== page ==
It was "progress report" time at our school last week.........time to hand out what used to be called "report cards" to my fifth graders. A progress report sounds better, doesn't it? When you get reported, that's bad. "I'm gonna report you to the principal." "If you don't behave I'm gonna report you to the police." Yes, the term progress report is much gentler, and it is implying that, "I am going to give a report on your progress, and how much better you're doing, and how much improvement you've made." Definitely better. More politically correct. I bet some administrator got a promotion, a pay raise, or both, on that one idea.
All the progress reports I handed out during parent/teacher conferences went quite well, except for one. Daniel cried a lot, and in my opinion, way too much for a fifth grade boy. Of course, he got two D's and that caused his eyes to water, but the real sobbing occurred when I discovered that his single Mom has a new job that has her working until 11:00 pm, and in the meantime Daniel watches television the whole night staying up for her (or for Conan O'Brien) instead of doing his homework correctly. He whimpered a little and told his Mom that the homework was hard to understand sometimes. His mother and I gave him my home phone number and the phone number for the Homework Hotline. It was those phone numbers that brought him to sobs.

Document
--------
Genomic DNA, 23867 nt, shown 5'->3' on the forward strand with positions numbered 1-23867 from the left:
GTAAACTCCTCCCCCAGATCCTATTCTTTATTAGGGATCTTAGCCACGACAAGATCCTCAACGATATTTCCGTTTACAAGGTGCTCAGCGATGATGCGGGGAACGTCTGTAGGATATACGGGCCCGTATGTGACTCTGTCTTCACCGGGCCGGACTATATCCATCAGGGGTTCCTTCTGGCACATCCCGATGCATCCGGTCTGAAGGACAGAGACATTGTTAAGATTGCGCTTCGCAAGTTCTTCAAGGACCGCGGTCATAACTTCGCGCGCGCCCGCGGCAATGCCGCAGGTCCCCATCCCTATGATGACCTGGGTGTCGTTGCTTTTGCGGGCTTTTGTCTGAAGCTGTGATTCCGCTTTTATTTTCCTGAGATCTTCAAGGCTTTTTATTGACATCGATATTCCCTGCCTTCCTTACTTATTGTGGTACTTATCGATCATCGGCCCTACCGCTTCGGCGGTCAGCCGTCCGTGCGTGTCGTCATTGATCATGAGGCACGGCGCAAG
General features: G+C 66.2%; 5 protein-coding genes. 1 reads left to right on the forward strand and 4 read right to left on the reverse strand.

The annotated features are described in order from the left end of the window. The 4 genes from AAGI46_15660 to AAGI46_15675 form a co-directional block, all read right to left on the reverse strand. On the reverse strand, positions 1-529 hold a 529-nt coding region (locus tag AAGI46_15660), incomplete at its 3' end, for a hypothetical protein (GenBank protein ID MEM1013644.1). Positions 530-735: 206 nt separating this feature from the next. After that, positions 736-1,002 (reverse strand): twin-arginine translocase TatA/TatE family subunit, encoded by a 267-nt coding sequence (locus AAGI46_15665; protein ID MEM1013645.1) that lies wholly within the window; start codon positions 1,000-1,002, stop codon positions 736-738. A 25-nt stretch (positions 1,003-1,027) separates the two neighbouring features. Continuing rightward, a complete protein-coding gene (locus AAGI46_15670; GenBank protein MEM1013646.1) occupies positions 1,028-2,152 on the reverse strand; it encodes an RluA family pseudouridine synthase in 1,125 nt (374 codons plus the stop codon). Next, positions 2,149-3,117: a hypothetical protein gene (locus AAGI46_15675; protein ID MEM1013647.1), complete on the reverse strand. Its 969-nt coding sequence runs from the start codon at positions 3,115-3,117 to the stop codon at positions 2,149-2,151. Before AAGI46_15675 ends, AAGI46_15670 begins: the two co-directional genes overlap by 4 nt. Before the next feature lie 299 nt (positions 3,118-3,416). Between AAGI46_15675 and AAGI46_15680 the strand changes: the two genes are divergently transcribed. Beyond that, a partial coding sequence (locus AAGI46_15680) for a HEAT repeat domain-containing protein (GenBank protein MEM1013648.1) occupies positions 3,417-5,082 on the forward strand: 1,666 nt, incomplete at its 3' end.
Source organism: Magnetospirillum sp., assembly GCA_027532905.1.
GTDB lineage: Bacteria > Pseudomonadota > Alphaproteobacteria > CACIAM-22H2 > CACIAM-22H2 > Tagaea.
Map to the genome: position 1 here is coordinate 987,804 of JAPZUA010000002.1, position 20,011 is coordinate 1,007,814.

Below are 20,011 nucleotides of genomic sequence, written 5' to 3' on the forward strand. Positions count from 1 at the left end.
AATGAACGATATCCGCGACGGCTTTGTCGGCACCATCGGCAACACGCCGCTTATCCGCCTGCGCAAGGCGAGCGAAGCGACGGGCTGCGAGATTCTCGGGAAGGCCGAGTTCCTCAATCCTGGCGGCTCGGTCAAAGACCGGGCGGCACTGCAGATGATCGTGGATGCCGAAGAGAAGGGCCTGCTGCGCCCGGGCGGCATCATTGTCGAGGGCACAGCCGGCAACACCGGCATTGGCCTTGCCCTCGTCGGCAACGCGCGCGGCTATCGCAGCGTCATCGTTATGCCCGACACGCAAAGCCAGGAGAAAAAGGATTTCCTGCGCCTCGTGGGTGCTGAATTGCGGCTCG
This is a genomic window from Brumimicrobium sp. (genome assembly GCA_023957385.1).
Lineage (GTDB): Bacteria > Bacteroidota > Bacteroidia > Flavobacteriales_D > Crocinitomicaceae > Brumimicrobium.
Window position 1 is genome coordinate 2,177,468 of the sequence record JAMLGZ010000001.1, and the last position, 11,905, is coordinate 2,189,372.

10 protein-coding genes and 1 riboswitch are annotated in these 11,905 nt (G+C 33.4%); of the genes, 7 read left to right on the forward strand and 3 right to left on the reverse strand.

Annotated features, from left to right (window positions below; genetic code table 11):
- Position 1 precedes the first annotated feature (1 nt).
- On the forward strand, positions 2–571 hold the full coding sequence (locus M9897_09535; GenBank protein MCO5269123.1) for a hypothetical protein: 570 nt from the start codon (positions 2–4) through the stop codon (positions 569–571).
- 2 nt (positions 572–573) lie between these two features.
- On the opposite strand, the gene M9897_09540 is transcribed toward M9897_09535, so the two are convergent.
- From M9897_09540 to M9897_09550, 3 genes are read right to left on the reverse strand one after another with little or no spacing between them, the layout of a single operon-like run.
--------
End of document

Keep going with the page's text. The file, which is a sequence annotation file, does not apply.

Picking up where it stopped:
I must be cold-blooded. I have no pity for him. He needs direction, guidance and limitations. Tea and sympathy? Yes. Pity? No. I bet he won't call.
I have read that the average kid in the United States watches six or seven hours of television a day, or some unholy amount. One of Daniel's classmates, Royce, is only allowed to watch four hours a week. I guess Daniel is just trying to pick up some of the slack and attempting to carry his and some of Royce's fair share o' the load.